With the onset of globalisation, legal issues are inevitably emerging from multiple jurisdictions. However, India’s desire to liberalise and integrate with the global economy does not correspond with the liberalisation of its legal service sector.
AS the British politician of Indian descent Rishi Sunak has ascended to 10 Downing Street, London, there are high hopes that negotiations for the long-awaited ambitious India-United Kingdom free trade agreement will be expedited, and an agreement can be reached in the early months of 2023.
As trade in “services” is at the centre of the negotiations, the legal fraternity from the UK, represented by the Law Society of England andWales, is pushing for the opening up of the Indian legal service sector and the removal of restrictions for foreign lawyers to practise in India. After more than 20 years of economic reforms, it appears ironic that while India’s tech service sector has achieved global recognition through liberalisation and become a cornerstone of the country’s gross domestic product, the Indian legal service market has remained aloof from the world.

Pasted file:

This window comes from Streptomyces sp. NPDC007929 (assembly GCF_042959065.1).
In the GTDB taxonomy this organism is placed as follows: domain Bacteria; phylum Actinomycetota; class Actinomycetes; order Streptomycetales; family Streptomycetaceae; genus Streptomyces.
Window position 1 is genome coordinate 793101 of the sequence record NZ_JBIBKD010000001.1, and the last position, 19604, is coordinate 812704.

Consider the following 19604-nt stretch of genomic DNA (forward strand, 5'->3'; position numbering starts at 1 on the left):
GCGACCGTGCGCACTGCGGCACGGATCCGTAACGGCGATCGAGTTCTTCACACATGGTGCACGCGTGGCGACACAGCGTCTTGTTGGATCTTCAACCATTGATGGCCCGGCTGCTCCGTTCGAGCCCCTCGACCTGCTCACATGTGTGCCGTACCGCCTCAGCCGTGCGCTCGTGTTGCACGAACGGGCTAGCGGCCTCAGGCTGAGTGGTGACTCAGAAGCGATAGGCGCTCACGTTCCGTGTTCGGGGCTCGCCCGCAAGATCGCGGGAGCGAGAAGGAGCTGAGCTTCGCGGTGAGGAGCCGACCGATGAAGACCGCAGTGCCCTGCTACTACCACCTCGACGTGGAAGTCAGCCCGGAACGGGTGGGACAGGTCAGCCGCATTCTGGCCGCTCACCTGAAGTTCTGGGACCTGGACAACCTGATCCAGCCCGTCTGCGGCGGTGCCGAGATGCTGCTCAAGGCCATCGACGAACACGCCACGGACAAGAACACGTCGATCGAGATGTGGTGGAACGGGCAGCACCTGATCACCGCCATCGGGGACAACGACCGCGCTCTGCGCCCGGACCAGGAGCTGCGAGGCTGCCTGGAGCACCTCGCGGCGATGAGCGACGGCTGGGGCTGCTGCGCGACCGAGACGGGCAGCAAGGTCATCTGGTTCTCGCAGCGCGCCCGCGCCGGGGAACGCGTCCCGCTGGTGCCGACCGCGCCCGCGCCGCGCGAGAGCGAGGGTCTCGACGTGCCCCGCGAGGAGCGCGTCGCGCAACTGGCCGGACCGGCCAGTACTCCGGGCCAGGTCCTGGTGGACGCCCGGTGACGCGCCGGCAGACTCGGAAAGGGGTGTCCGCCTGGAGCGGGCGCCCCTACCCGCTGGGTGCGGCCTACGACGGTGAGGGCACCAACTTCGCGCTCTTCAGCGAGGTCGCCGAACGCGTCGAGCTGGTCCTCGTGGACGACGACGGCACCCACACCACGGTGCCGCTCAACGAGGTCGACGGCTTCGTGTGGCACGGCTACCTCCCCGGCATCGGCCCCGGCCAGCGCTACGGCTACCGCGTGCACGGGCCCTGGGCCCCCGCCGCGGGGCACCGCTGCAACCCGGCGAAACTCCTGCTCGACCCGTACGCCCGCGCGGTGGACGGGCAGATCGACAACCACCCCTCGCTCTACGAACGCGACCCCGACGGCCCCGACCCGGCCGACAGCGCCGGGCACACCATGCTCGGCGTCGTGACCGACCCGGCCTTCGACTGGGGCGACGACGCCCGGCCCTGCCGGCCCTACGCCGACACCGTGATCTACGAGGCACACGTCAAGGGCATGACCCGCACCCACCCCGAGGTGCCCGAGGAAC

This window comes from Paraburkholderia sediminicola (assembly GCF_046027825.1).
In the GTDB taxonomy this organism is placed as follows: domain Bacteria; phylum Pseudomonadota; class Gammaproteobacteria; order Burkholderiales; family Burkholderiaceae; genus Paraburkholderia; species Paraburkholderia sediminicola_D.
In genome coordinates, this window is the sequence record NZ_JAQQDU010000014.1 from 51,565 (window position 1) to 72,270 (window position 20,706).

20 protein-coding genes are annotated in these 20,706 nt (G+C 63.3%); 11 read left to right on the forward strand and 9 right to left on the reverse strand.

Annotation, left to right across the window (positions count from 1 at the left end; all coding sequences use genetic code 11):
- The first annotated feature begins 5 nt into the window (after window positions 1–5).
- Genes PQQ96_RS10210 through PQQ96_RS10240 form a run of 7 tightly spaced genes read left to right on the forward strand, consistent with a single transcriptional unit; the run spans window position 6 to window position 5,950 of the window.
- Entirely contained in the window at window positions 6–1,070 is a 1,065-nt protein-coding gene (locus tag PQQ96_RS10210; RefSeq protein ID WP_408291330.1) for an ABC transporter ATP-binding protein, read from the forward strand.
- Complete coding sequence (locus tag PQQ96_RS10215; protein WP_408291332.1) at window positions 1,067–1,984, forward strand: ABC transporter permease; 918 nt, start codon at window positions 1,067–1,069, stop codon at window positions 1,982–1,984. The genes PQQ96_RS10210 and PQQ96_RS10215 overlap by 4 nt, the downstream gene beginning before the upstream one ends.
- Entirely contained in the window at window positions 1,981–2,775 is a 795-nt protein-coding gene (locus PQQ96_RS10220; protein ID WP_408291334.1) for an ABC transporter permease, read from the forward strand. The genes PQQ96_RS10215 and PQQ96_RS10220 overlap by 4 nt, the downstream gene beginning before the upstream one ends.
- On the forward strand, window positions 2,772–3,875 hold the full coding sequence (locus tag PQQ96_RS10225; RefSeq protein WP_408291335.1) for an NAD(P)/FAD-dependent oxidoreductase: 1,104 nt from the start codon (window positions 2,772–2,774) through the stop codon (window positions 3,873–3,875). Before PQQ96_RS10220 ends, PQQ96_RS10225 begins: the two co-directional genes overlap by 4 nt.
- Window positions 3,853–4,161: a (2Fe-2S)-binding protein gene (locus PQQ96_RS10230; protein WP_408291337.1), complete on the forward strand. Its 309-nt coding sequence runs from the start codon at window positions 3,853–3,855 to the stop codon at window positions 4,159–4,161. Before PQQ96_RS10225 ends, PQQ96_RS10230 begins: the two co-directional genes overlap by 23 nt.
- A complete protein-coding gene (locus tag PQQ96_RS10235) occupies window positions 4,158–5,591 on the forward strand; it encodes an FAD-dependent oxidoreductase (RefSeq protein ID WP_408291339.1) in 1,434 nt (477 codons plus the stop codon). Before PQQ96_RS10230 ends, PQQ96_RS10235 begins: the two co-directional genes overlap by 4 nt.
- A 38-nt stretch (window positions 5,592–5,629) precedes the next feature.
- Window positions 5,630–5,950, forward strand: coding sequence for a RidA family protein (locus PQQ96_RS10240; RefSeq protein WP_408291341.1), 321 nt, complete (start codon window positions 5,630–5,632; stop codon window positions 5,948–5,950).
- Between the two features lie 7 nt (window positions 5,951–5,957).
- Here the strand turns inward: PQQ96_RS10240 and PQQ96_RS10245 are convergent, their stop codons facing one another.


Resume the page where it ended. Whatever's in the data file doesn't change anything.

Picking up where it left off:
After more than 20 years of economic reforms, it appears ironic that while India’s tech service sector has achieved global recognition through liberalisation and become a cornerstone of the country’s gross domestic product, the Indian legal service market has remained aloof from the world.
The reason behind this is the intransigent attitude of the regulating authorities, particularly the Bar Council of India (‘BCI’), and their paranoia about exposing Indian lawyers to international competition. This article analyses the state of the Indian legal service sector, and the restrictions inhibiting foreign lawyers and firms from practising in India; it presents a case for its liberalisation in the backdrop of the India-UK free trade agreement.